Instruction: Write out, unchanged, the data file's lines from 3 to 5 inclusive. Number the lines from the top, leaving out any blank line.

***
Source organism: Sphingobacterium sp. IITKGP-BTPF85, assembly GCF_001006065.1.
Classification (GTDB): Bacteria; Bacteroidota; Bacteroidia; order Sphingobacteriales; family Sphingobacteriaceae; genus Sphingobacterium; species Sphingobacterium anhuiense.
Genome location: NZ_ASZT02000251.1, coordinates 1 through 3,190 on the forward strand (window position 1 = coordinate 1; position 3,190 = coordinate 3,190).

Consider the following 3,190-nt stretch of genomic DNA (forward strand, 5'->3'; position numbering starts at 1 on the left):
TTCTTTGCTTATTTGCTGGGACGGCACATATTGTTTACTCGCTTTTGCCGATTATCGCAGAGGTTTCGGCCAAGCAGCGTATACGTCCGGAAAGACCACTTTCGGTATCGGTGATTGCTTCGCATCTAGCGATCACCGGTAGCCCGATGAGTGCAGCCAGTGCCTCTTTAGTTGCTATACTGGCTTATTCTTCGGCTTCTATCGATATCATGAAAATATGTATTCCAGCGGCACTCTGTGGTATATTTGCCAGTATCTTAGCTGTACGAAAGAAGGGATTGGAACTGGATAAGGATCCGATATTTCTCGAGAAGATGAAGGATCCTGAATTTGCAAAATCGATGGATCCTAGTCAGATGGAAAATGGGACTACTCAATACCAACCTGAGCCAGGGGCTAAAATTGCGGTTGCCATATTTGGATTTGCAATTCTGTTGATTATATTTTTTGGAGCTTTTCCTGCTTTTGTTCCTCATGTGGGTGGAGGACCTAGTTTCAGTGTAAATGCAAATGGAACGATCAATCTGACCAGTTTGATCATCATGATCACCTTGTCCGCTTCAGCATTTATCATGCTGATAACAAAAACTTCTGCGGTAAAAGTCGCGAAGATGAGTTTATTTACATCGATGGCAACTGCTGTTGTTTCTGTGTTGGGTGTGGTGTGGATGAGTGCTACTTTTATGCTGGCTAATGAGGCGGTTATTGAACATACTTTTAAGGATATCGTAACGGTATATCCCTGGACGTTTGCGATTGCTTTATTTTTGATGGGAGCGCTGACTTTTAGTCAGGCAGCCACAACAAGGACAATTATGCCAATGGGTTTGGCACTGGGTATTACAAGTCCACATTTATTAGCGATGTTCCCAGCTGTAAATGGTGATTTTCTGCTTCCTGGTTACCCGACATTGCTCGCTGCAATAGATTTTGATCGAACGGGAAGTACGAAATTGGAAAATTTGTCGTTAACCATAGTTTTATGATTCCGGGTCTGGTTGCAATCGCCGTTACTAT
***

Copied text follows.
Genome location: NZ_ASZT02000251.1, coordinates 1 through 3,190 on the forward strand (window position 1 = coordinate 1; position 3,190 = coordinate 3,190).

Consider the following 3,190-nt stretch of genomic DNA (forward strand, 5'->3'; position numbering starts at 1 on the left):
TTCTTTGCTTATTTGCTGGGACGGCACATATTGTTTACTCGCTTTTGCCGATTATCGCAGAGGTTTCGGCCAAGCAGCGTATACGTCCGGAAAGACCACTTTCGGTATCGGTGATTGCTTCGCATCTAGCGATCACCGGTAGCCCGATGAGTGCAGCCAGTGCCTCTTTAGTTGCTATACTGGCTTATTCTTCGGCTTCTATCGATATCATGAAAATATGTATTCCAGCGGCACTCTGTGGTATATTTGCCAGTATCTTAGCTGTACGAAAGAAGGGATTGGAACTGGATAAGGATCCGATATTTCTCGAGAAGATGAAGGATCCTGAATTTGCAAAATCGATGGATCCTAGTCAGATGGAAAATGGGACTACTCAATACCAACCTGAGCCAGGGGCTAAAATTGCGGTTGCCATATTTGGATTTGCAATTCTGTTGATTATATTTTTTGGAGCTTTTCCTGCTTTTGTTCCTCATGTGGGTGGAGGACCTAGTTTCAGTGTAAATGCAAATGGAACGATCAATCTGACCAGTTTGATCATCATGATCACCTTGTCCGCTTCAGCATTTATCATGCTGATAACAAAAACTTCTGCGGTAAAAGTCGCGAAGATGAGTTTATTTACATCGATGGCAACTGCTGTTGTTTCTGTGTTGGGTGTGGTGTGGATGAGTGCTACTTTTATGCTGGCTAATGAGGCGGTTATTGAACATACTTTTAAGGATATCGTAACGGTATATCCCTGGACGTTTGCGATTGCTTTATTTTTGATGGGAGCGCTGACTTTTAGTCAGGCAGCCACAACAAGGACAATTATGCCAATGGGTTTGGCACTGGGTATTACAAGTCCACATTTATTAGCGATGTTCCCAGCTGTAAATGGTGATTTTCTGCTTCCTGGTTACCCGACATTGCTCGCTGCAATAGATTTTGATCGAACGGGAAGTACGAAATTGGAAAATTTGTCGTTAACCATAGTTTTATGATTCCGGGTCTGGTTGCAATCGCCGTTACTAT